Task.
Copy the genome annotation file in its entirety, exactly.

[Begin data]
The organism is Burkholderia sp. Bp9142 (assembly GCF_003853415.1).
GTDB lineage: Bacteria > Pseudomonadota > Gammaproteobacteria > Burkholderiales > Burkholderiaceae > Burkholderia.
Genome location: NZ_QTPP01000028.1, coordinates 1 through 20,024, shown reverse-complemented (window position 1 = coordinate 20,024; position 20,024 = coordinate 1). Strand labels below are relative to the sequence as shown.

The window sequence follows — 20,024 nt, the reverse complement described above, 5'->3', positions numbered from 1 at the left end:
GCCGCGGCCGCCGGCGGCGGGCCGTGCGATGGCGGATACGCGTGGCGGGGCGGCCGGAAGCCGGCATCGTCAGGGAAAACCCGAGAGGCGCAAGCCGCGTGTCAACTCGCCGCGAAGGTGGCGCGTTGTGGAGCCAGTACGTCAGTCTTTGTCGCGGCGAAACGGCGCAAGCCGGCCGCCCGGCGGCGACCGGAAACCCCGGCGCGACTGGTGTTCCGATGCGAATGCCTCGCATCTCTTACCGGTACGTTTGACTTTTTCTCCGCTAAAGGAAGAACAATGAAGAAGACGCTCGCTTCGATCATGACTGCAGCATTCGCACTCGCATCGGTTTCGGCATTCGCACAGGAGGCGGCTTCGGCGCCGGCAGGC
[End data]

The organism is Burkholderia sp. Bp9142 (assembly GCF_003853415.1).
GTDB lineage: Bacteria > Pseudomonadota > Gammaproteobacteria > Burkholderiales > Burkholderiaceae > Burkholderia.
Genome location: NZ_QTPP01000028.1, coordinates 1 through 20,024, shown reverse-complemented (window position 1 = coordinate 20,024; position 20,024 = coordinate 1). Strand labels below are relative to the sequence as shown.

The window sequence follows — 20,024 nt, the reverse complement described above, 5'->3', positions numbered from 1 at the left end:
GCCGCGGCCGCCGGCGGCGGGCCGTGCGATGGCGGATACGCGTGGCGGGGCGGCCGGAAGCCGGCATCGTCAGGGAAAACCCGAGAGGCGCAAGCCGCGTGTCAACTCGCCGCGAAGGTGGCGCGTTGTGGAGCCAGTACGTCAGTCTTTGTCGCGGCGAAACGGCGCAAGCCGGCCGCCCGGCGGCGACCGGAAACCCCGGCGCGACTGGTGTTCCGATGCGAATGCCTCGCATCTCTTACCGGTACGTTTGACTTTTTCTCCGCTAAAGGAAGAACAATGAAGAAGACGCTCGCTTCGATCATGACTGCAGCATTCGCACTCGCATCGGTTTCGGCATTCGCACAGGAGGCGGCTTCGGCGCCGGCAGGC